deterioration in the human rights of Zimbabweans, to the point where the
legal system is virtually unrecognizable." It calls on Ottawa to increase
funding to non-governmental agencies in Zimbabwe so they, in turn, can fund
litigation involving basic freedoms, such as the right to vote, obtain law
reports and online legal publications and train judges and human rights

The report also urges lawyers here to criticize Zimbabwean court judgments
from a Canadian perspective and calls for more exchanges between the
judiciary of both countries. It also proposes a conference in South Africa,
where Zimbabwean judges and lawyers can consult with international
colleagues on the independence and effective functioning of lawyers and
courts. Anand said he and his fellow group members, who called themselves
the Canadian Civil Society Mission, were told repeatedly that Canada has
"extremely high moral authority" in Zimbabwe because it opposed apartheid in
South Africa and the former Ian Smith regime in Zimbabwe, then known as
Rhodesia. Ed Ratushny, president of the Canadian section of the
International Commission of Jurists, agrees. Last year, the commission's
Canadian branch successfully lobbied Zimbabwe to drop obstruction of justice
charges against judge Fergus Blackie, who was arrested and jailed after he
acquitted a white woman of theft and found the justice minister in contempt
of court.

"In terms of the rule of law, judicial independence and human rights, Canada
has an outstanding reputation throughout the world and our voice counts on
these issues in particular," Ratushny said in an interview."One of the
difficulties with Zimbabwe is that President (Robert) Mugabe was a strong
opponent of apartheid and supported Nelson Mandela and others who were in
the process of overthrowing that corrupt regime. As a result, influential
countries in the region, such as South Africa, find it difficult to be too
critical of President Mugabe because of the debt that country owes to him."
While Mugabe's seizure of white-owned farms and attacks on political
opponents have grabbed headlines, the world hasn't heard much about what
it's meant in Zimbabwe to have everyone from prosecutors to judges
conscripted into partisan instruments of the state. By all accounts, the
situation has worsened since early 2000, when Mugabe's proposed new
constitution was defeated in a referendum, Anand said. Four members of the
Zimbabwean Supreme Court have received farms from the government. Others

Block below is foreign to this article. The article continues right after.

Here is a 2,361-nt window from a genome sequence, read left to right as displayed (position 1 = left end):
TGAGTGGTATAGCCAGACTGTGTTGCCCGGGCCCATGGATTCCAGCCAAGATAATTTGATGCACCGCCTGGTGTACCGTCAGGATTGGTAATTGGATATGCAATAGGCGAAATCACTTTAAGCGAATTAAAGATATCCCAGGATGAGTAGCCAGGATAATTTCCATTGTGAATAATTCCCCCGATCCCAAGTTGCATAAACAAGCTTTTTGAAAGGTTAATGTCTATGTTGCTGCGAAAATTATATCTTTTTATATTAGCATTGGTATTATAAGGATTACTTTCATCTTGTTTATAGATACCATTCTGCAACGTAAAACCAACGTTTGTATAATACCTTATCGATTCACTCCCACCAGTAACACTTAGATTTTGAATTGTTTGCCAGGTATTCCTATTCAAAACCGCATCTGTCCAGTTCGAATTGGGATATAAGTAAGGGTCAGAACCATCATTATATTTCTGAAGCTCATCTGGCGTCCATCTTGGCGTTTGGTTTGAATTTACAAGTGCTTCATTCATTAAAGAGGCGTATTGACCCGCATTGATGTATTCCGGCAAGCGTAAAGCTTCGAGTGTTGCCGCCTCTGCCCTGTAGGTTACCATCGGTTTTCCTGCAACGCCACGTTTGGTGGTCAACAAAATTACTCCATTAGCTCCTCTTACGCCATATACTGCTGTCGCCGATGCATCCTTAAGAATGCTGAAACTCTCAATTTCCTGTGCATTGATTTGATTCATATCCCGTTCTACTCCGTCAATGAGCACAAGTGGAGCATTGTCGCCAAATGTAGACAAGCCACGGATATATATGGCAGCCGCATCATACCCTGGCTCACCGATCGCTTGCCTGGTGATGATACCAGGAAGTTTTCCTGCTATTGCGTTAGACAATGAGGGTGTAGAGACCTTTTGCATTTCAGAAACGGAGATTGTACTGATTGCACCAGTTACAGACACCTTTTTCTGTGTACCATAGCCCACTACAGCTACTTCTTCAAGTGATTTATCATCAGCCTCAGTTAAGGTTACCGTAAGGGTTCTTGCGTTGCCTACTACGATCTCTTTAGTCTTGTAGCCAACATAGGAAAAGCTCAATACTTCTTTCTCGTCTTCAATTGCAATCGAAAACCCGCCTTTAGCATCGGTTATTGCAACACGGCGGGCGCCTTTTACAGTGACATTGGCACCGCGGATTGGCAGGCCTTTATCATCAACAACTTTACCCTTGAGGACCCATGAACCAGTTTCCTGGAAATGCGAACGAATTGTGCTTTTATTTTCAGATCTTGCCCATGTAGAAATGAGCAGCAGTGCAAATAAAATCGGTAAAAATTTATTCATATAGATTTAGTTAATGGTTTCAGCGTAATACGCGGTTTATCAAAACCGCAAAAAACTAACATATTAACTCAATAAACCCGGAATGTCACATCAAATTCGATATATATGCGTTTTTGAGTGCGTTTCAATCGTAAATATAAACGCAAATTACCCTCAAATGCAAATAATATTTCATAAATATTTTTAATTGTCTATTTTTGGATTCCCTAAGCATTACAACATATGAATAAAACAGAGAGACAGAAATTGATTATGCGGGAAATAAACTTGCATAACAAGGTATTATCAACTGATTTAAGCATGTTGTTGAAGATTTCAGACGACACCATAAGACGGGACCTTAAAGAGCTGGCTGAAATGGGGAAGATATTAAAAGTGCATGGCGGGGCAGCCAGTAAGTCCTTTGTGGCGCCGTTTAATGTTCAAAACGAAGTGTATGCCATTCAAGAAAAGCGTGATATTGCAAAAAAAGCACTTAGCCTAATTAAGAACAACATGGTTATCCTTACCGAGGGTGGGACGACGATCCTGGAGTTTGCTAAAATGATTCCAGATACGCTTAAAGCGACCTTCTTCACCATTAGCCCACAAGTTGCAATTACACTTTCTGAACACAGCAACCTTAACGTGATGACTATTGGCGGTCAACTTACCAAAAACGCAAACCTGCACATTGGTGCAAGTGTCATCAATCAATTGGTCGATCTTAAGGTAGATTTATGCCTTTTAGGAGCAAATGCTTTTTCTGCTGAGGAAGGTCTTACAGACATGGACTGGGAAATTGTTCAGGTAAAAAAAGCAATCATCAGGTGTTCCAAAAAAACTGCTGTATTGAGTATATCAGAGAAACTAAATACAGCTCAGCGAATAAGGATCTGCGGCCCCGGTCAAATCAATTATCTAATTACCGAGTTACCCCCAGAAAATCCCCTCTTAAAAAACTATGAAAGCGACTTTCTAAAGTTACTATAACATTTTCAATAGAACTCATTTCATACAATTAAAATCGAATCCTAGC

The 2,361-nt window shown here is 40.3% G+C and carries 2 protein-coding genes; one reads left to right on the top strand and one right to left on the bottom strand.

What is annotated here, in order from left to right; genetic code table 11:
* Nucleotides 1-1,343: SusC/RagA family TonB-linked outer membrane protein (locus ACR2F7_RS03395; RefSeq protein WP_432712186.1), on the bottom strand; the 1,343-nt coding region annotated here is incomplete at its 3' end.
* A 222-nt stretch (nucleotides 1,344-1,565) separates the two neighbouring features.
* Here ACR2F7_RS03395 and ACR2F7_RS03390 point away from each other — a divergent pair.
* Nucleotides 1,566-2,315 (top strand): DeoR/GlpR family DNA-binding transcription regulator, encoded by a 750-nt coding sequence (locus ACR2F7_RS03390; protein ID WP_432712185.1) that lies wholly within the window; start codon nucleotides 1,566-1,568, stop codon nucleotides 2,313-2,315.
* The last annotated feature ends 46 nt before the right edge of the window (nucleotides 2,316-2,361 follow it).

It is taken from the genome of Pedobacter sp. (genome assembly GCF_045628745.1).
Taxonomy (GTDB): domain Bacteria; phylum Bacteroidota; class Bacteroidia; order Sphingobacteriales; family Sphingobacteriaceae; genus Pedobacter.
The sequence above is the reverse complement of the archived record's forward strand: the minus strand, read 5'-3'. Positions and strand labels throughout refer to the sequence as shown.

feel isolated and afraid to issue rulings contrary to the interests of the
state, his report notes. In June 2002, the president and secretary of the
law society were arrested and jailed on frivolous charges when they spoke
out against the absence of the rule of law.

Anand met judges, law society officials and lawyers, including Beatrice
Mtetwa, a human rights advocate in Harare and member of the law society's
governing council, who was run off the road and beaten up by police for no
apparent reason. "He kicked me, hit me in the face, broke my glasses and
gave me two black eyes and bruises all over my body," she told Anand, adding
the officer explained he was giving her a lesson in "police brutality" so
when she goes to court, she'll know what it's all about. Although Mtetwa had
him charged, the case has yet to come to court. That's typical in Zimbabwe,
where government opponents are routinely jailed, often without charges, yet
acts of violence by members of the ruling party rarely lead to arrests, let
alone trials, Anand said. Two years ago, constitutional rights in Zimbabwe
were eroded further when the government passed two draconian laws, he said.
One, the Public Order and Security Act, created several new offences,
including making false or abusive statements against the president. Another,
what the report describes as "the so-called Access to Information and
Protection of Privacy Act," established a commission to accredit journalists
and was used last year to shut down Zimbabwe's only independent daily

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9 September 2004


Latest Arrests Further Vindicates MDC Decision on Elections


In the past 48 hours the MDC’s two offices in Bulawayo have been raided by police on the usual spurious grounds; the chair of the National Constitutional Assembly (Lovemore Maduku) has been arrested for arranging a peaceful demonstration whilst MDC MP Nelson Chamisa has been arrested for allegedly holding an illegal meeting in his constituency.


These are not the actions of a government acting in the spirit of the Mauritius agreement on democratic elections standards. In fact they represent a flagrant violation of this agreement and provide further vindication of the MDC’s decision to suspend participation in all elections until the government honours the undertakings that it gave to regional leaders in Mauritius.


As part of the agreement, SADC leaders pledged their commitment to freedom of association and fostering an environment of political tolerance. The latest examples of the government’s anti-democratic predilections provide a stark reminder that it was not acting in good faith when it signed the SADC protocol. Its signature, as things presently stand, appears to be just another attempt to hoodwink regional leaders and delay a new beginning in Zimbabwe.


A free and fair election simply is not possible in a political environment characterised by these latest attempts to intimidate those (i.e. the majority of Zimbabweans) who express opinions at variance with the views of the ruling party.


In the present Zimbabwe context therefore, the draft Electoral Commission Bill, announced in the government controlled ‘Herald’ newspaper on Tuesday, is simply yet another exercise in deception on the part of the government.


Paul Themba Nyathi

Secretary for Information and Publicity


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Zim police move against state opponents